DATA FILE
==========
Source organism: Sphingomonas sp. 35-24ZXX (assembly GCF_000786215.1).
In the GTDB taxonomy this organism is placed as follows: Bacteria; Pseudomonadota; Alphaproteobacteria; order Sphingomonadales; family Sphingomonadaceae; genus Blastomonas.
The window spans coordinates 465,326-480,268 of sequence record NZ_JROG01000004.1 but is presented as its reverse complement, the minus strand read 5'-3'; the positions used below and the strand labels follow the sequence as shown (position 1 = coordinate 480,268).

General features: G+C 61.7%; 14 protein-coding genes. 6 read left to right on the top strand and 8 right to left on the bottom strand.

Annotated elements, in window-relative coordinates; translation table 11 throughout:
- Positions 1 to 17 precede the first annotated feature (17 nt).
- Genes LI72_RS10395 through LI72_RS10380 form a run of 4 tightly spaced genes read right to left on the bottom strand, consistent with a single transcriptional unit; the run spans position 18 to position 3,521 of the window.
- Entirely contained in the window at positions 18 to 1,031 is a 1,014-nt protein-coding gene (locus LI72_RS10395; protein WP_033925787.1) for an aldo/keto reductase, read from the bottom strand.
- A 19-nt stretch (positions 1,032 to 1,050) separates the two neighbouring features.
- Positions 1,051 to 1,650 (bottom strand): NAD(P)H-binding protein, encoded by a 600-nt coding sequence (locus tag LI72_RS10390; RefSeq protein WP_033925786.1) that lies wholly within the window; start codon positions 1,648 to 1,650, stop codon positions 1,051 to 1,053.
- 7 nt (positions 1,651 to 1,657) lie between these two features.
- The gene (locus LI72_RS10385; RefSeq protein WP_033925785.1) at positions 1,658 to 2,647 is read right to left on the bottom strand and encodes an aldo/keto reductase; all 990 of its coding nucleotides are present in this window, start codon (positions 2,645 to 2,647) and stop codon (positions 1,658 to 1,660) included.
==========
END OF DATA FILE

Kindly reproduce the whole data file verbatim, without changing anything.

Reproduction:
Source organism: Sphingomonas sp. 35-24ZXX (assembly GCF_000786215.1).
In the GTDB taxonomy this organism is placed as follows: Bacteria; Pseudomonadota; Alphaproteobacteria; order Sphingomonadales; family Sphingomonadaceae; genus Blastomonas.
The window spans coordinates 465,326-480,268 of sequence record NZ_JROG01000004.1 but is presented as its reverse complement, the minus strand read 5'-3'; the positions used below and the strand labels follow the sequence as shown (position 1 = coordinate 480,268).

General features: G+C 61.7%; 14 protein-coding genes. 6 read left to right on the top strand and 8 right to left on the bottom strand.

Annotated elements, in window-relative coordinates; translation table 11 throughout:
- Positions 1 to 17 precede the first annotated feature (17 nt).
- Genes LI72_RS10395 through LI72_RS10380 form a run of 4 tightly spaced genes read right to left on the bottom strand, consistent with a single transcriptional unit; the run spans position 18 to position 3,521 of the window.
- Entirely contained in the window at positions 18 to 1,031 is a 1,014-nt protein-coding gene (locus LI72_RS10395; protein WP_033925787.1) for an aldo/keto reductase, read from the bottom strand.
- A 19-nt stretch (positions 1,032 to 1,050) separates the two neighbouring features.
- Positions 1,051 to 1,650 (bottom strand): NAD(P)H-binding protein, encoded by a 600-nt coding sequence (locus tag LI72_RS10390; RefSeq protein WP_033925786.1) that lies wholly within the window; start codon positions 1,648 to 1,650, stop codon positions 1,051 to 1,053.
- 7 nt (positions 1,651 to 1,657) lie between these two features.
- The gene (locus LI72_RS10385; RefSeq protein WP_033925785.1) at positions 1,658 to 2,647 is read right to left on the bottom strand and encodes an aldo/keto reductase; all 990 of its coding nucleotides are present in this window, start codon (positions 2,645 to 2,647) and stop codon (positions 1,658 to 1,660) included.